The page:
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organizational traps

One small benefit of the settling back into a ministry groove has been the opportunity to read more stuff … books, blogs, even tweets.  One of the blogs I’ve been tracking is Leading Smart by Tim Stevens.  Tim is the executive pastor at Granger Community Church and blogs about church leadership.  Here is a post I read this morning — hope you enjoy it!


Yesterday I wrote a post with warning signs for organizations which are in a season of fast growth. When the pace is quick, we sometimes are blind to things that could trip us up.

On the other hand, when your organization has stopped growing or is in decline, there are also some traps that are easy to fall into…

  • We forget the mission. We are frustrated by the lack of growth and so we allow the mission to be lost in charts, budgets and forecasts.
  • We mess with too many variables. We change 8 things all at once. Perhaps 2 of them were great ideas and 6 were bad ideas. The end result might be neutral and we have no idea what worked and what didn’t.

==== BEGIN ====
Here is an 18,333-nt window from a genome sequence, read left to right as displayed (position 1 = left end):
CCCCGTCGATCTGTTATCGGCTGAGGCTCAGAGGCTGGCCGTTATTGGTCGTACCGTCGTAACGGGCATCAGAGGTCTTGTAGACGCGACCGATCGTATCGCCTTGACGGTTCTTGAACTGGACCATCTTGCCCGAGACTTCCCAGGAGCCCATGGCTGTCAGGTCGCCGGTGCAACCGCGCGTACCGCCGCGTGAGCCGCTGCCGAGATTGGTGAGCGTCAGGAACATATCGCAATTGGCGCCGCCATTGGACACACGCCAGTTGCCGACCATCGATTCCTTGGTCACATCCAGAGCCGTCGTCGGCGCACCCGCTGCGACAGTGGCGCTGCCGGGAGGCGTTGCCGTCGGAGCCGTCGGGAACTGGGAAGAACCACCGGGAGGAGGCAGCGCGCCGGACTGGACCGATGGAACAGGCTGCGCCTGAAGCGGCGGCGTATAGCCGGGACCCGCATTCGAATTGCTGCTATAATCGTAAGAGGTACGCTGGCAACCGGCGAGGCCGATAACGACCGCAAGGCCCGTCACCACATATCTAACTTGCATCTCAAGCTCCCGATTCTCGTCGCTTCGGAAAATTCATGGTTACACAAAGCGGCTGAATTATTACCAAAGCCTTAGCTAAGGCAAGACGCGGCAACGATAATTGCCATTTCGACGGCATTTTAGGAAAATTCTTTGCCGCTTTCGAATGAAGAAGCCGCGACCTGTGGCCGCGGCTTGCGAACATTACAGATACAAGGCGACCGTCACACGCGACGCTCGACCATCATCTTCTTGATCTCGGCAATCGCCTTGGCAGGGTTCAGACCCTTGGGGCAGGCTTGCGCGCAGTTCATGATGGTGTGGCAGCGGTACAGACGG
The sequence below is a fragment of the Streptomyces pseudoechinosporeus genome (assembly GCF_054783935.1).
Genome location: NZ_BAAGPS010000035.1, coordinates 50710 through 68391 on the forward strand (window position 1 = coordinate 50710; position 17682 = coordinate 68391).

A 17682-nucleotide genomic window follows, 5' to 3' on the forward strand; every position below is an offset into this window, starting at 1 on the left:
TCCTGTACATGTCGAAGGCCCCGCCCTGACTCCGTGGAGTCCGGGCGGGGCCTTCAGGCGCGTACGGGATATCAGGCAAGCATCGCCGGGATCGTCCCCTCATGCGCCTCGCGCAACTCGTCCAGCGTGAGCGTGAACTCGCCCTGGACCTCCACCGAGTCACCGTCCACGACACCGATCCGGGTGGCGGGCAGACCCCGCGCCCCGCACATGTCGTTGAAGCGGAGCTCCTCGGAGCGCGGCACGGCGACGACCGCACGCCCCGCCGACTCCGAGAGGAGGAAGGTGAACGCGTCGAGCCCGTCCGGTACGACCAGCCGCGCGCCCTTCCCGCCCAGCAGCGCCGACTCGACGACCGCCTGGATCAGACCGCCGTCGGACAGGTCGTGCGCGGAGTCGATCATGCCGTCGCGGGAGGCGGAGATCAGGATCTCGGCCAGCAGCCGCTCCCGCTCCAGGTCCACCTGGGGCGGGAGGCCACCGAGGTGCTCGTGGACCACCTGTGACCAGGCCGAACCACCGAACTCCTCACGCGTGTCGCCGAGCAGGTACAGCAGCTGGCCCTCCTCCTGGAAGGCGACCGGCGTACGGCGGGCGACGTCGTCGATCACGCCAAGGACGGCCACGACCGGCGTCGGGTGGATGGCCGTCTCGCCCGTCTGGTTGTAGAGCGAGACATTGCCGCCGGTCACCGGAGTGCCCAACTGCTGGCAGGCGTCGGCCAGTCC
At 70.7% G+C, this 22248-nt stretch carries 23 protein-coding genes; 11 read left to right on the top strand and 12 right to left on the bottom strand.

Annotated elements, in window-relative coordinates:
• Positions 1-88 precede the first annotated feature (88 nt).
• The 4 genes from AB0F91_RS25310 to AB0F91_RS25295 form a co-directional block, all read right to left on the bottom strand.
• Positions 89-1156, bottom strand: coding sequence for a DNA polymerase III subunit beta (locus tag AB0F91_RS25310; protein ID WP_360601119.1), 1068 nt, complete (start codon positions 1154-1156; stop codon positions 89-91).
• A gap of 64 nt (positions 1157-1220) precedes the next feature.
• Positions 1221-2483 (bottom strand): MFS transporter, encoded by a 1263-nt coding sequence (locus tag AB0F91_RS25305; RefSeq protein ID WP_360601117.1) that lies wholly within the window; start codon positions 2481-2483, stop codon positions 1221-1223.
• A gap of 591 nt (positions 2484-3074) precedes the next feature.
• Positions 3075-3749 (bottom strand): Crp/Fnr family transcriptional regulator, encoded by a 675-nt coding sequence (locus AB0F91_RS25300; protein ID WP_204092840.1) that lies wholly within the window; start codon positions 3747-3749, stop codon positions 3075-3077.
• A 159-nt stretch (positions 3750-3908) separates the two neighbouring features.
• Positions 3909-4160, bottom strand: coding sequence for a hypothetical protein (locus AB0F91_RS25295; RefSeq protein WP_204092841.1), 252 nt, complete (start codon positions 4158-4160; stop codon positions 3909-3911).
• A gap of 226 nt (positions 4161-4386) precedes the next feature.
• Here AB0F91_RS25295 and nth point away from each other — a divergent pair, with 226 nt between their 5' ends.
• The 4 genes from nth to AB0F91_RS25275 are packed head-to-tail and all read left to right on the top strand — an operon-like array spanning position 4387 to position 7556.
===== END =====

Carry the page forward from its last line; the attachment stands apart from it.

• We pay too much attention to the loudest voices. We never listened to the complainers before, but suddenly we wonder if they might be right.
  • We candy-coat the issues. In an effort to be positive and paint the picture of a brighter future, we make things appear rosier than they are.
  • We focus more on the back door (“Why are they leaving”) than the front door (“Why aren’t they coming?”).
  • We become too internally focused. We spend more and more time pleasing existing “customers” and much less time working on winning new “customers.”
  • We turn down jump the curve ideas because we are too focused on maintenance and have lost our will to risk.
  • We spend time trying to pin blame on the lack of growth rather than getting to the source of the problem.
  • We look everywhere else for the issue and don’t take time to look inside. “What if it’s me?” is too hard to ask.
  • We lose faith. We reflect on yesterday as though it could never happen again.

Where am I wrong? Where am I right? What am I missing?

Read the original post here.